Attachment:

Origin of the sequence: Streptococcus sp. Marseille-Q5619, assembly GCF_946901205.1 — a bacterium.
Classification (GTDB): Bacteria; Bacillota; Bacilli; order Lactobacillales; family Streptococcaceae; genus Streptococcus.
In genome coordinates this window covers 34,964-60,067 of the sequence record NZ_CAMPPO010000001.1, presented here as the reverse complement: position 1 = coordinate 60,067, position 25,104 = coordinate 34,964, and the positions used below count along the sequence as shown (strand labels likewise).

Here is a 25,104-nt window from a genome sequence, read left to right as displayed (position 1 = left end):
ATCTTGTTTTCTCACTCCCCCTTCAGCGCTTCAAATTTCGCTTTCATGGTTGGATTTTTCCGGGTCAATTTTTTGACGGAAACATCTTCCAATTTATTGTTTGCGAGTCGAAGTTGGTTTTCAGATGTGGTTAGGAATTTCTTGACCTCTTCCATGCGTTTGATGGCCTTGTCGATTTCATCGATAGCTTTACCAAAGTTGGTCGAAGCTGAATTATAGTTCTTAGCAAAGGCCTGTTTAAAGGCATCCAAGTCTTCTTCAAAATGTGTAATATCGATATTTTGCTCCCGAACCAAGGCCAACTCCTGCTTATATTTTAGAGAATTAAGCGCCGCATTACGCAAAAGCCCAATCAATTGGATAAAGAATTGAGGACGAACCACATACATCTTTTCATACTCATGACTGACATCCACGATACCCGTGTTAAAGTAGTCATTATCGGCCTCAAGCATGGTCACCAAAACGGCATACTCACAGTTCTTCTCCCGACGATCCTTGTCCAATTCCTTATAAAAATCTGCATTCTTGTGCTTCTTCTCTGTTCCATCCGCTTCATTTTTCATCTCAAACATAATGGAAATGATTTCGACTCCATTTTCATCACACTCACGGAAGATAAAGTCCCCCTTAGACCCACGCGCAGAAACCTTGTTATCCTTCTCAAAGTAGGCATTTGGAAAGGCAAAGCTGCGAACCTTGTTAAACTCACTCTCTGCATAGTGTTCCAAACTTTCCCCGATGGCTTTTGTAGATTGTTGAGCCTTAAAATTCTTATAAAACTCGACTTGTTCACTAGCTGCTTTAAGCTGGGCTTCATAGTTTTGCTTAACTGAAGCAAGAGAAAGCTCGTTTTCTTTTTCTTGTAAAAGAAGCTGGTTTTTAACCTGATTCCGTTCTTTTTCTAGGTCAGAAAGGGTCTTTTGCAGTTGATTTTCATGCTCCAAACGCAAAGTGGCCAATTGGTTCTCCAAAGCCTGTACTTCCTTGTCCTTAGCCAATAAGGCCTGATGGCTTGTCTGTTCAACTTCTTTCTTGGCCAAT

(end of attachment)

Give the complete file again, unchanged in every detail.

Origin of the sequence: Streptococcus sp. Marseille-Q5619, assembly GCF_946901205.1 — a bacterium.
Classification (GTDB): Bacteria; Bacillota; Bacilli; order Lactobacillales; family Streptococcaceae; genus Streptococcus.
In genome coordinates this window covers 34,964-60,067 of the sequence record NZ_CAMPPO010000001.1, presented here as the reverse complement: position 1 = coordinate 60,067, position 25,104 = coordinate 34,964, and the positions used below count along the sequence as shown (strand labels likewise).

Here is a 25,104-nt window from a genome sequence, read left to right as displayed (position 1 = left end):
ATCTTGTTTTCTCACTCCCCCTTCAGCGCTTCAAATTTCGCTTTCATGGTTGGATTTTTCCGGGTCAATTTTTTGACGGAAACATCTTCCAATTTATTGTTTGCGAGTCGAAGTTGGTTTTCAGATGTGGTTAGGAATTTCTTGACCTCTTCCATGCGTTTGATGGCCTTGTCGATTTCATCGATAGCTTTACCAAAGTTGGTCGAAGCTGAATTATAGTTCTTAGCAAAGGCCTGTTTAAAGGCATCCAAGTCTTCTTCAAAATGTGTAATATCGATATTTTGCTCCCGAACCAAGGCCAACTCCTGCTTATATTTTAGAGAATTAAGCGCCGCATTACGCAAAAGCCCAATCAATTGGATAAAGAATTGAGGACGAACCACATACATCTTTTCATACTCATGACTGACATCCACGATACCCGTGTTAAAGTAGTCATTATCGGCCTCAAGCATGGTCACCAAAACGGCATACTCACAGTTCTTCTCCCGACGATCCTTGTCCAATTCCTTATAAAAATCTGCATTCTTGTGCTTCTTCTCTGTTCCATCCGCTTCATTTTTCATCTCAAACATAATGGAAATGATTTCGACTCCATTTTCATCACACTCACGGAAGATAAAGTCCCCCTTAGACCCACGCGCAGAAACCTTGTTATCCTTCTCAAAGTAGGCATTTGGAAAGGCAAAGCTGCGAACCTTGTTAAACTCACTCTCTGCATAGTGTTCCAAACTTTCCCCGATGGCTTTTGTAGATTGTTGAGCCTTAAAATTCTTATAAAACTCGACTTGTTCACTAGCTGCTTTAAGCTGGGCTTCATAGTTTTGCTTAACTGAAGCAAGAGAAAGCTCGTTTTCTTTTTCTTGTAAAAGAAGCTGGTTTTTAACCTGATTCCGTTCTTTTTCTAGGTCAGAAAGGGTCTTTTGCAGTTGATTTTCATGCTCCAAACGCAAAGTGGCCAATTGGTTCTCCAAAGCCTGTACTTCCTTGTCCTTAGCCAATAAGGCCTGATGGCTTGTCTGTTCAACTTCTTTCTTGGCCAAT